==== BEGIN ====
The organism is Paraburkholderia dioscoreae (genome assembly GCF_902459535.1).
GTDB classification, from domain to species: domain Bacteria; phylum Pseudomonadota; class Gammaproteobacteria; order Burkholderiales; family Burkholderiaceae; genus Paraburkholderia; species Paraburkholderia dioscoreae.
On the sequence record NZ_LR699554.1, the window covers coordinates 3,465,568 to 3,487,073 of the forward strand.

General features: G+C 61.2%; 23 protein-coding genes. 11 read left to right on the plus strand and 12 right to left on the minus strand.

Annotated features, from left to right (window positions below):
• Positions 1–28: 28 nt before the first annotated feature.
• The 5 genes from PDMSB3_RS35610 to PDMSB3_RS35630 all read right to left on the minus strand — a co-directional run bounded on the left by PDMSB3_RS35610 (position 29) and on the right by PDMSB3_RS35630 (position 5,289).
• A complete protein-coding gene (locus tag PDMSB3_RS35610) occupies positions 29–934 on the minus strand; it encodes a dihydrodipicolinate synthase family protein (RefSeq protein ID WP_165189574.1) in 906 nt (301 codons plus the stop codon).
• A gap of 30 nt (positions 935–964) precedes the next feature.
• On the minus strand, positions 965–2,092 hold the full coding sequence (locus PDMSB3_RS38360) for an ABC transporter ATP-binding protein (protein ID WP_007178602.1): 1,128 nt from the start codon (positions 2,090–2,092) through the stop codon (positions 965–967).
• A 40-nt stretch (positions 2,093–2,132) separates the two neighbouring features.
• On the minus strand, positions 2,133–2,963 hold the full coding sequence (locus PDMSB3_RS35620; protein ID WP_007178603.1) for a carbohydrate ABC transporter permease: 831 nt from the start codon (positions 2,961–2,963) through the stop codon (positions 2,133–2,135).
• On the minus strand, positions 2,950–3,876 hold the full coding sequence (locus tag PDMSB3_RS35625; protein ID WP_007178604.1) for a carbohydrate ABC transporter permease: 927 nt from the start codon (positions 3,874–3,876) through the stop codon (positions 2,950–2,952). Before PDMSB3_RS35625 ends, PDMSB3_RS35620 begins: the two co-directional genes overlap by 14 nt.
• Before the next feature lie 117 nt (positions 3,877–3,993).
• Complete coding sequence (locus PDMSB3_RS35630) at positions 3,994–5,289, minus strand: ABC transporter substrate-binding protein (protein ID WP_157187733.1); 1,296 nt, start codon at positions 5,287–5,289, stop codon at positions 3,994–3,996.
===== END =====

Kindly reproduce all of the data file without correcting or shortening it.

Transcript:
The organism is Paraburkholderia dioscoreae (genome assembly GCF_902459535.1).
GTDB classification, from domain to species: domain Bacteria; phylum Pseudomonadota; class Gammaproteobacteria; order Burkholderiales; family Burkholderiaceae; genus Paraburkholderia; species Paraburkholderia dioscoreae.
On the sequence record NZ_LR699554.1, the window covers coordinates 3,465,568 to 3,487,073 of the forward strand.

General features: G+C 61.2%; 23 protein-coding genes. 11 read left to right on the plus strand and 12 right to left on the minus strand.

Annotated features, from left to right (window positions below):
• Positions 1–28: 28 nt before the first annotated feature.
• The 5 genes from PDMSB3_RS35610 to PDMSB3_RS35630 all read right to left on the minus strand — a co-directional run bounded on the left by PDMSB3_RS35610 (position 29) and on the right by PDMSB3_RS35630 (position 5,289).
• A complete protein-coding gene (locus tag PDMSB3_RS35610) occupies positions 29–934 on the minus strand; it encodes a dihydrodipicolinate synthase family protein (RefSeq protein ID WP_165189574.1) in 906 nt (301 codons plus the stop codon).
• A gap of 30 nt (positions 935–964) precedes the next feature.
• On the minus strand, positions 965–2,092 hold the full coding sequence (locus PDMSB3_RS38360) for an ABC transporter ATP-binding protein (protein ID WP_007178602.1): 1,128 nt from the start codon (positions 2,090–2,092) through the stop codon (positions 965–967).
• A 40-nt stretch (positions 2,093–2,132) separates the two neighbouring features.
• On the minus strand, positions 2,133–2,963 hold the full coding sequence (locus PDMSB3_RS35620; protein ID WP_007178603.1) for a carbohydrate ABC transporter permease: 831 nt from the start codon (positions 2,961–2,963) through the stop codon (positions 2,133–2,135).
• On the minus strand, positions 2,950–3,876 hold the full coding sequence (locus tag PDMSB3_RS35625; protein ID WP_007178604.1) for a carbohydrate ABC transporter permease: 927 nt from the start codon (positions 3,874–3,876) through the stop codon (positions 2,950–2,952). Before PDMSB3_RS35625 ends, PDMSB3_RS35620 begins: the two co-directional genes overlap by 14 nt.
• Before the next feature lie 117 nt (positions 3,877–3,993).
• Complete coding sequence (locus PDMSB3_RS35630) at positions 3,994–5,289, minus strand: ABC transporter substrate-binding protein (protein ID WP_157187733.1); 1,296 nt, start codon at positions 5,287–5,289, stop codon at positions 3,994–3,996.